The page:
When an individual employee is working outside Great Britain are they still covered by employment protection that would allow them, for example, to claim unfair dismissal? Clearly they can if they normally work in Great Britain, and their overseas duties are merely incidental to the duties here in Great Britain. But what about the situation when the employee performs all their duties abroad? This was the issue in the Supreme Court judgement in the case of Ravat v Halliburton Manufacturing and Services Ltd  UKSC1.
In this case, Mr Ravat claimed unfair dismissal. Ravat worked overseas in Libya, 28 days on, 28 days back at his home in England. When he was back home on leave his only work duties were checking his emails. Although he had been employed by a company in Scotland (a subsidiary of an American parent), Ravat carried out his duties in Libya for the benefit of a German subsidiary in the same group.
The difficulty in establishing whether employment protection covers those working outside Great Britain is because of the way the relevant legislation is drawn.
Section 94(1) of the Employment Rights 1996 provides: “An employee has the right not to be unfairly dismissed.” Section 230(1) of that Act defines “employee” as “an individual who has entered into or works under (or, where the employment has ceased, worked under) a contract of employment.” Neither of these provisions contains any geographical limitation. The Act does extend to England, Wales, and Scotland, but not to Northern Ireland (section 244(1) of the Act), which has its own legislation. Therefore, an individual working under contract in Great Britain is covered; those working under contract abroad would appear not to be covered.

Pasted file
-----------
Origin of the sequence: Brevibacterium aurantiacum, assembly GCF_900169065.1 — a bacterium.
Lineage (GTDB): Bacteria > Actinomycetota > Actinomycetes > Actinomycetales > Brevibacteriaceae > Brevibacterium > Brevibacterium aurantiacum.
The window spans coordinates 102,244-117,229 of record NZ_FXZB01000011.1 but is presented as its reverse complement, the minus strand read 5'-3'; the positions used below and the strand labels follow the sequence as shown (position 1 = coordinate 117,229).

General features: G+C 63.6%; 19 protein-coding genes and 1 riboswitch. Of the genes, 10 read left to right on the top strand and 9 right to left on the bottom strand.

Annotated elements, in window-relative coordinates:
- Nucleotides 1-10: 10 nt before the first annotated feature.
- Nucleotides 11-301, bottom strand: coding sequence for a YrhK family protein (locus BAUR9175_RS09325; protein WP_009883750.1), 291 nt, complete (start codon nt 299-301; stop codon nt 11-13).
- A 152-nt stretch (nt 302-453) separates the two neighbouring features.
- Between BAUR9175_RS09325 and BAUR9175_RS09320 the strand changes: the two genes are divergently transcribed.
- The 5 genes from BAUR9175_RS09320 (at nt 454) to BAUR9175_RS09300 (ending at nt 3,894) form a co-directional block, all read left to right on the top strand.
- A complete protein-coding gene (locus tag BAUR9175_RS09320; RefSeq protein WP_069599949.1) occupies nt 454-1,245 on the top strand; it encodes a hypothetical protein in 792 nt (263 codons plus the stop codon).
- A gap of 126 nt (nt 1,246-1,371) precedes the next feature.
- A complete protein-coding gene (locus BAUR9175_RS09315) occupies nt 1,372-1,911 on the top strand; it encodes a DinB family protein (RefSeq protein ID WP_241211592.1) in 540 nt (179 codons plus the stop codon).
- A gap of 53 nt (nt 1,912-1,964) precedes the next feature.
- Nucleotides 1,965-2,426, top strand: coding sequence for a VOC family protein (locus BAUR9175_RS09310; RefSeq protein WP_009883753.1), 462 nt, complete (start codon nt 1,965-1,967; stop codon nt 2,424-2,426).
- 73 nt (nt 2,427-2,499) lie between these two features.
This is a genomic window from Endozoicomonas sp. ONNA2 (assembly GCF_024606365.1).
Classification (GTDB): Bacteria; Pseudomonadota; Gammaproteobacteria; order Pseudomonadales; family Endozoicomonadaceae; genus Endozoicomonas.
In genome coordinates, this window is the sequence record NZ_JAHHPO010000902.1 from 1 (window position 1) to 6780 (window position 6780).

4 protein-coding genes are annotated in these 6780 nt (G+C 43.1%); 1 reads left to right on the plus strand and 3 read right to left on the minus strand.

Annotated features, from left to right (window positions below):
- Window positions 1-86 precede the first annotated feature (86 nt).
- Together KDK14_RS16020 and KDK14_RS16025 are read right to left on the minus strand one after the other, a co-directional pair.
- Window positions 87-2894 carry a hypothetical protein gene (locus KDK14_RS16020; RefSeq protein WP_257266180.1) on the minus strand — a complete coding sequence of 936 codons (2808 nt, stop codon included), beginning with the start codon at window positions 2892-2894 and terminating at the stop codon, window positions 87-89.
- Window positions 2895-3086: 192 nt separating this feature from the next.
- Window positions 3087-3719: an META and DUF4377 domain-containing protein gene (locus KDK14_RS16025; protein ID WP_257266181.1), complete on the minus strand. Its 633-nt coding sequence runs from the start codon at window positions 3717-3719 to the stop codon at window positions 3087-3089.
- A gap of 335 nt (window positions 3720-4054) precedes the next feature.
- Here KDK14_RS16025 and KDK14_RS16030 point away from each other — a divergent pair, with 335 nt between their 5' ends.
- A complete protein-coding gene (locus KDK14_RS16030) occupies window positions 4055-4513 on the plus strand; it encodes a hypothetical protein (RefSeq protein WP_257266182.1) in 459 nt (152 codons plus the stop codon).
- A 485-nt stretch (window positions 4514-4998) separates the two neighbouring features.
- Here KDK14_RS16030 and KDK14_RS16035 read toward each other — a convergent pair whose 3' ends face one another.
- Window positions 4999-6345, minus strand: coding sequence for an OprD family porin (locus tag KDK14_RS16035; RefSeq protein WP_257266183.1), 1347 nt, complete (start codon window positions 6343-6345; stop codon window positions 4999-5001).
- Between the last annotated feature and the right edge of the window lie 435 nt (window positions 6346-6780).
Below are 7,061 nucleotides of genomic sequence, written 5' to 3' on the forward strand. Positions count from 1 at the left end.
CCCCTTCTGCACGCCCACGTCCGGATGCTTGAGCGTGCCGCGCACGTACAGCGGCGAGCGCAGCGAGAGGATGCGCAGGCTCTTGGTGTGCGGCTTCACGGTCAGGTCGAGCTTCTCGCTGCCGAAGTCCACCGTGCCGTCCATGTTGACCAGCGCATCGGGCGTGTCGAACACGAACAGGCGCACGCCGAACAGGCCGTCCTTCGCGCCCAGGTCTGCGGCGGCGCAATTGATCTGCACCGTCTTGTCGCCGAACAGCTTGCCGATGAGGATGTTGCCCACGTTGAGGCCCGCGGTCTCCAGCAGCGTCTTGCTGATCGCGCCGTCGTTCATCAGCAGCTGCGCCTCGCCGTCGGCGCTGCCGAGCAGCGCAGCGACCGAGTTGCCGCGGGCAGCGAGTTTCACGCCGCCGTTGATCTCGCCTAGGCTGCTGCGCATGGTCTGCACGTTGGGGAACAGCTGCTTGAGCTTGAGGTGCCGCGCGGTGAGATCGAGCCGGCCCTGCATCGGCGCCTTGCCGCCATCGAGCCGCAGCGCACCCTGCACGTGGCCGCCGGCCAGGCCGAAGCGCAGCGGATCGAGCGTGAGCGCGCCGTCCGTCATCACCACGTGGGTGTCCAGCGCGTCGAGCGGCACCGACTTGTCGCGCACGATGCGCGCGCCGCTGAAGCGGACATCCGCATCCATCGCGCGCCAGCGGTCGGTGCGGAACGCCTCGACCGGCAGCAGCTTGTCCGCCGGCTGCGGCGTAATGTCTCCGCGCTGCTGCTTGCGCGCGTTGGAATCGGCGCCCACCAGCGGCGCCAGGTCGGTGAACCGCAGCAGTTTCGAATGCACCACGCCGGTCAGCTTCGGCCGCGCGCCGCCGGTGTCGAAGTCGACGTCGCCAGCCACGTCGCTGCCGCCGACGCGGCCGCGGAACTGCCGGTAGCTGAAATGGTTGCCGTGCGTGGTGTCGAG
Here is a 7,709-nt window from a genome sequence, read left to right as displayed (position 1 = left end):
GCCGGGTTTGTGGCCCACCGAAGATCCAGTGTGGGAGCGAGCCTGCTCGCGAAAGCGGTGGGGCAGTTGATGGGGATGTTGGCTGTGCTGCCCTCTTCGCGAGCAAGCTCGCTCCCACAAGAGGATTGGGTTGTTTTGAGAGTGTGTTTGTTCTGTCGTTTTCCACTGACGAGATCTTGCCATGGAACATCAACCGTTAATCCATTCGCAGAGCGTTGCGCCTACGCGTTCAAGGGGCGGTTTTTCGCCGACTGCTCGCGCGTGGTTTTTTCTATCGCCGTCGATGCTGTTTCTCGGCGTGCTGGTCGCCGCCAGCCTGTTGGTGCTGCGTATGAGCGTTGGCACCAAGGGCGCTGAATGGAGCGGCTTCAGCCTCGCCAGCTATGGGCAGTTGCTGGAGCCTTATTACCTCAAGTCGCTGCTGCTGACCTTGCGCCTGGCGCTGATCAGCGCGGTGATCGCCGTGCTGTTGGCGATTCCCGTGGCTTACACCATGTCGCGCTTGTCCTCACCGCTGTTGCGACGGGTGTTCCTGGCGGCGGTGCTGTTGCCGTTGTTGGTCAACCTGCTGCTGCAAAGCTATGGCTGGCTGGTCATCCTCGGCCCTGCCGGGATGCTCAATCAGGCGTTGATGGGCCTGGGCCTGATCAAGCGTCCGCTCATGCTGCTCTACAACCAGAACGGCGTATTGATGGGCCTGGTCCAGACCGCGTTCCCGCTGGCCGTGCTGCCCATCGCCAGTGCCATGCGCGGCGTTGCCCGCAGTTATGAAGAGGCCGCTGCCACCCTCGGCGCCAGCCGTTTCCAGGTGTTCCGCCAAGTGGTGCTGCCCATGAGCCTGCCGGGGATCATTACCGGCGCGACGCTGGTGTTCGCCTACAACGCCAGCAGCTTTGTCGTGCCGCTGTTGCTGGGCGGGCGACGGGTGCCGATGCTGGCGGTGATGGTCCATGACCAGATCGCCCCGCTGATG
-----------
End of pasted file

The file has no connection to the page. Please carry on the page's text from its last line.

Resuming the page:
This means the Courts must decide what must have been in the minds of Parliament when the Employment Rights Act 1996 was enacted? Are there occasions when the way an overseas worker's duties are performed could be deemed to be as if they were working under contract in Great Britain? The Supreme Court reviewed the principles contained in the House of Lords (as then was) judgement in a major test case on this matter – Lawson v Serco  UKHL 3, and commented on in Duncombe v Secretary of State for Children, Schools and Families (No.2)  UKSC 14.
The Lawson case involved three employees: (1) Mr Lawson, employed as a security adviser at the British RAF base on Ascension Island; (2) Mr Botham, employed as a youth worker at various MOD establishments in Germany; and (3) Mr Crofts, employed as a pilot by a Hong Kong airline, but based at Heathrow. The Duncombe case concerned teachers employed by the British Government to work in European schools.
The principle that arose out of these cases is that where it appears to be that the employment has a much stronger
connection both with Great Britain and with British employment law than with
any other system of law, the employee is still covered by domestic employment law. In other words, the employment relationship must have a closer connection with Great Britain than with the